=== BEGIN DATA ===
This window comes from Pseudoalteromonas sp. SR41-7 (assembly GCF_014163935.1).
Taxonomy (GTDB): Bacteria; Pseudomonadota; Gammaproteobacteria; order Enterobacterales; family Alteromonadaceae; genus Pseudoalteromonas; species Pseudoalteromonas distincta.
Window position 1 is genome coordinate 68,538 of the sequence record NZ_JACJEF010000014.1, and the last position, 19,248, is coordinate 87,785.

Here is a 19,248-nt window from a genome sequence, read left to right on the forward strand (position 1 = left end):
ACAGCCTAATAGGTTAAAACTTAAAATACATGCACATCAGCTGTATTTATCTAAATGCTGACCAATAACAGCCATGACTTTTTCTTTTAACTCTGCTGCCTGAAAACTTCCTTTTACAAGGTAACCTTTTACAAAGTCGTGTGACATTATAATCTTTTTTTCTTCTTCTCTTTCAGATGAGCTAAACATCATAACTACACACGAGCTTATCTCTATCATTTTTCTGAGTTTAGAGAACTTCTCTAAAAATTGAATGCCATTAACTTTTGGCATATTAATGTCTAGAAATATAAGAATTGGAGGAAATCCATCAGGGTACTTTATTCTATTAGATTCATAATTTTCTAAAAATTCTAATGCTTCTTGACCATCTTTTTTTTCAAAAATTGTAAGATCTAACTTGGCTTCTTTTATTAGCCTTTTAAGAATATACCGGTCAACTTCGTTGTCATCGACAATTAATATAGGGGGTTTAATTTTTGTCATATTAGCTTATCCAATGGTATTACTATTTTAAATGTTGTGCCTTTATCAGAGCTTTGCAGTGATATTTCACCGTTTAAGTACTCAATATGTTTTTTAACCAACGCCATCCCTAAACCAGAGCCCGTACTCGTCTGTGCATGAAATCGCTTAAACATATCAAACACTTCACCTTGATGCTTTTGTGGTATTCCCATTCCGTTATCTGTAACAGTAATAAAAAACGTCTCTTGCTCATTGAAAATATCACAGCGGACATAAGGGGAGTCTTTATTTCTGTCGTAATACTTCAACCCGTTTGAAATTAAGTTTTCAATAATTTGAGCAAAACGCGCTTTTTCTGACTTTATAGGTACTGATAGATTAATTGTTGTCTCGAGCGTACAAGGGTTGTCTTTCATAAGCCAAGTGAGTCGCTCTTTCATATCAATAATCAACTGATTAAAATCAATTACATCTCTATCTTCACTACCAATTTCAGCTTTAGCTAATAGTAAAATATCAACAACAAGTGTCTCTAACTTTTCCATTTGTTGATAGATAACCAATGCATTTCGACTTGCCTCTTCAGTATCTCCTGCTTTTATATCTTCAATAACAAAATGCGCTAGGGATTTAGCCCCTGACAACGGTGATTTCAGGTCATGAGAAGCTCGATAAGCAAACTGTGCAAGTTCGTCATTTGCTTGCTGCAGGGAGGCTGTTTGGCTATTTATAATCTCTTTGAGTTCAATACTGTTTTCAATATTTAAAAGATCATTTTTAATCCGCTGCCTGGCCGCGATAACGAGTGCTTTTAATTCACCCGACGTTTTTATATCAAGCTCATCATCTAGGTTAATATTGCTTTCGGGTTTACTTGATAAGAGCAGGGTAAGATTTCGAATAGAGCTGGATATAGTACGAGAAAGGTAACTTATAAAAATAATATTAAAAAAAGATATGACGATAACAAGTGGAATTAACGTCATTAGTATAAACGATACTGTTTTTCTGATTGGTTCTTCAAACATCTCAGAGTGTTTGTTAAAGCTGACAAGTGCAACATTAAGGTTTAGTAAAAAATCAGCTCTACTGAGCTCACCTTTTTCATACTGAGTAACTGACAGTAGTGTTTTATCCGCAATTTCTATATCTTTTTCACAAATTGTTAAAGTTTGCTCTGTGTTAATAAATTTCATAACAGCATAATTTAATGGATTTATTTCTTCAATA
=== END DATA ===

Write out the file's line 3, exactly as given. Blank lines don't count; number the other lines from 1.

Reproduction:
Window position 1 is genome coordinate 68,538 of the sequence record NZ_JACJEF010000014.1, and the last position, 19,248, is coordinate 87,785.